As South Sudan celebrates the first anniversary of its independence on July 9, the new nation is taking stock of what it has accomplished over the past year.
After suffering through civil war for most of its history (since before Sudan’s independence from the United Kingdom in 1956), South Sudan remains one of the world’s least developed nations. Part of this underdevelopment stems from the fact that South Sudan had an informal health system during the war, which was supplemented heavily by relief agencies. With a lack of skilled health professionals, vast distances between service delivery points, and a dearth of basic health education, the world’s newest country has some of the worst global health indicators, including one of the world’s highest rates of maternal mortality.
Overcoming the vast logistical, technical, political, and social roadblocks to improving health for the population of more than 10 million South Sudanese seems nearly insurmountable. Deficiencies in infrastructure, human resources, supply chains, pharmaceutical management, education, and health policies produce challenges and delays at every step.
In addition to health and development needs, South Sudan continues to be challenged by conflict, instability, and population movements, including refugees fleeing conflict in Sudan and the return from Sudan of more than 400,000 people of South Sudanese origin since October 2010. These conditions are taxing an already strained health system and exacerbating the existing deficiencies.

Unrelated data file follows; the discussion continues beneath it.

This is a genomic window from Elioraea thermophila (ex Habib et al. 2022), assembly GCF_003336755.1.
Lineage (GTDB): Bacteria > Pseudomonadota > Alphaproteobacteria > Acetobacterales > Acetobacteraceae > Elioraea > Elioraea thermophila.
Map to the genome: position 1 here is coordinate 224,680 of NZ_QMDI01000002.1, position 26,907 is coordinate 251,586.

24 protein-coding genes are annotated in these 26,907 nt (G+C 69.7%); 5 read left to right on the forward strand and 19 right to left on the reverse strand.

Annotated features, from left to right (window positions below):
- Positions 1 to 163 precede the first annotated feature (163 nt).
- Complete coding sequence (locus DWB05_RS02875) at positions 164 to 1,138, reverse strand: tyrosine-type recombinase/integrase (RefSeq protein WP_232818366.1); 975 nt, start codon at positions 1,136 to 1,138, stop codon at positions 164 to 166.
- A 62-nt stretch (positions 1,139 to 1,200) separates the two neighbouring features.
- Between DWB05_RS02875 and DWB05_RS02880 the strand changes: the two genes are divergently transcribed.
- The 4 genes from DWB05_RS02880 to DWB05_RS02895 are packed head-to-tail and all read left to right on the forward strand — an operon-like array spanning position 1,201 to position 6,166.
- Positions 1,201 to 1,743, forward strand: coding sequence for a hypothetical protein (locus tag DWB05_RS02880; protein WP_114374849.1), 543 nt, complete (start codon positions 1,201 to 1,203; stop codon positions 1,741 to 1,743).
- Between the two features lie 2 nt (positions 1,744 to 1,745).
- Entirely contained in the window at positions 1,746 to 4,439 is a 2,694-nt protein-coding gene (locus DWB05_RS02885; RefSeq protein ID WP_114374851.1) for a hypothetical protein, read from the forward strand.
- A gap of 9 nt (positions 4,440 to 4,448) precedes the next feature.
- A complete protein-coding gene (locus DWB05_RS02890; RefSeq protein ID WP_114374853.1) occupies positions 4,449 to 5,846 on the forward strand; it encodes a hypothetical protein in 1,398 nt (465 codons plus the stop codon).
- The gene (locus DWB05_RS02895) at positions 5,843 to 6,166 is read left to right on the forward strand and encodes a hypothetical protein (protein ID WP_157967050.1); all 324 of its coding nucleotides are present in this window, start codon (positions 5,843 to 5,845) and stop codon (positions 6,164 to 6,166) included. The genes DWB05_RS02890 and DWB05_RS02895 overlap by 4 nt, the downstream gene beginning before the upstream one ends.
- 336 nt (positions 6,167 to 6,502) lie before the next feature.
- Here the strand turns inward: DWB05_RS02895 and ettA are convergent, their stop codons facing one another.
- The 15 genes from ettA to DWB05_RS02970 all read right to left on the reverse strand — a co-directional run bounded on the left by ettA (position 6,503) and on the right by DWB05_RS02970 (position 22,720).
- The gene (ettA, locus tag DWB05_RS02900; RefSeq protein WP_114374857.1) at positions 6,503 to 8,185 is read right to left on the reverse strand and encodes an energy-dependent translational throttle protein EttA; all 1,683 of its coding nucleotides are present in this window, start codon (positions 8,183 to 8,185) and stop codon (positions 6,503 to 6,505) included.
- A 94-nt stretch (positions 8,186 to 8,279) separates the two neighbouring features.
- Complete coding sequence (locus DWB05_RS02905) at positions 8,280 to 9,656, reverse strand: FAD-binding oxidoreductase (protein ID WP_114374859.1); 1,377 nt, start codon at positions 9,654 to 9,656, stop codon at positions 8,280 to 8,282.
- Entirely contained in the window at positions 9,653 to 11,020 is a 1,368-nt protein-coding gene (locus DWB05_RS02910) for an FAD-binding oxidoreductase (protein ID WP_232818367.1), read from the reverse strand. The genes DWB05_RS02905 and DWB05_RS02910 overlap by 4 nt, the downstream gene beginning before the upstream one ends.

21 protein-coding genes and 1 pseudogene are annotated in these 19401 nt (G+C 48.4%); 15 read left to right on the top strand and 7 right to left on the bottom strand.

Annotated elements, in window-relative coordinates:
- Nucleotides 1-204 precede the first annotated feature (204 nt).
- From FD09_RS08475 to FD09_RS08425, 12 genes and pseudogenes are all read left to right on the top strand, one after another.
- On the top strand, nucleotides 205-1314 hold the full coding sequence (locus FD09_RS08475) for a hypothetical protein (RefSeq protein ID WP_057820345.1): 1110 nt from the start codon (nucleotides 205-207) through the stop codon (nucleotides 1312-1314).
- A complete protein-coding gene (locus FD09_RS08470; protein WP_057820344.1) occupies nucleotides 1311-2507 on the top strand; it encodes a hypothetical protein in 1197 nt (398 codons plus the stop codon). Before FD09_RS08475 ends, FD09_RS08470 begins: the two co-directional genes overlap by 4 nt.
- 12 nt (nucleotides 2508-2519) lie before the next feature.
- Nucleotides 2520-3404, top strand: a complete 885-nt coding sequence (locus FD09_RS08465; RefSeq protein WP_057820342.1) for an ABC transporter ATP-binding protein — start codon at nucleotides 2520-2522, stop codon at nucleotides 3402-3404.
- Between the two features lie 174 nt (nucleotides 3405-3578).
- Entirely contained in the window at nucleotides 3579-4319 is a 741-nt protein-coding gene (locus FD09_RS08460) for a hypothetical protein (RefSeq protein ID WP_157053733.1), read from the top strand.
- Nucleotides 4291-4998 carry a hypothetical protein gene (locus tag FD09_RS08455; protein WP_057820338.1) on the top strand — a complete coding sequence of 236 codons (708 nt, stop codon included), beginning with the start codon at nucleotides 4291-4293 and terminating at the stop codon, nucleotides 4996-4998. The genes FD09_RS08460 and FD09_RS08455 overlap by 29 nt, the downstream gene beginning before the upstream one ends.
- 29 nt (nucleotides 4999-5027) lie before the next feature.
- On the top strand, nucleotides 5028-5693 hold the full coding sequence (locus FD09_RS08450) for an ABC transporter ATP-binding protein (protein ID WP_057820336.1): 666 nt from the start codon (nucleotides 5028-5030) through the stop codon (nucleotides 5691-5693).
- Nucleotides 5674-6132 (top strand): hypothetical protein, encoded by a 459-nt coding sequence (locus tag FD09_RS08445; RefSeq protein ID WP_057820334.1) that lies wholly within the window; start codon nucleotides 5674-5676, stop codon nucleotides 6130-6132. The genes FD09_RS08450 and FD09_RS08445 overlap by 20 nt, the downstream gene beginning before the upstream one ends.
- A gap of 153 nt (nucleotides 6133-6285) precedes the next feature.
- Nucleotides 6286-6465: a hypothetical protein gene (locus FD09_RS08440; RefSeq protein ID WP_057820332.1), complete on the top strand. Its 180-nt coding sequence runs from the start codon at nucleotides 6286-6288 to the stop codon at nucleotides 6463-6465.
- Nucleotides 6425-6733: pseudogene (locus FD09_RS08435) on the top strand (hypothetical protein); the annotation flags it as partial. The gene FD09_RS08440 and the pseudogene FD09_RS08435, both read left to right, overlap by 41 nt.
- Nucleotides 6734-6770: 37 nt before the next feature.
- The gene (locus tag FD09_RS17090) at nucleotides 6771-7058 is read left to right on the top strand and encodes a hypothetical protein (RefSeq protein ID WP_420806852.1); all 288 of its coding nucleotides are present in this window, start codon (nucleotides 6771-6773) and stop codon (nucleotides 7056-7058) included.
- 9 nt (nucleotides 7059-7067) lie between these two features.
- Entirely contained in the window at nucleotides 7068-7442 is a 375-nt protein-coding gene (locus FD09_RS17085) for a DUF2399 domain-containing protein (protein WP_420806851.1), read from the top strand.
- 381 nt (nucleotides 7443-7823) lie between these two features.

Despite these challenges, progress is being made. South Sudan’s child mortality rate dropped from 135 per 1,000 in 2006 to 106 per 1,000 in 2010. Infant mortality saw a similar decline from 102 per 1,000 in 2006 to 84 per 1,000 in 2010.
To sustain and expand these positive health trends, USAID is funding the Sudan Health Transformation Project, Phase II (SHTP II). Led by Management Sciences for Health, SHTP II is working closely with South Sudan’s Ministry of Health and local partners to improve access to and demand for health services, while building the skills and knowledge of South Sudanese health workers. One element of the project is the Leadership Development Program, which focuses on teaching health workers and managers how to identify challenges and seek solutions to overcome barriers to providing health services. The program teaches teams to look at areas where they are underperforming, and find ways to achieve measureable progress.
At a recent workshop, Marco Agor, who works in the County Health Department in Tonj South, Warrap state, praised the program, saying, “The Leadership Development Program is very important. In my office, we had a lot of organization problems. Those who had known Thiet in Tonj South before [the program] would say it is a different place. Now, Thiet is the best-run facility.” The program has been so successful in SHTP II-supported facilities that the Ministry of Health is now assessing its own operational challenges using the Leadership Development Program. The Ministry is also currently working to develop a strategy for training even more of the nation’s health workers in this leadership development program.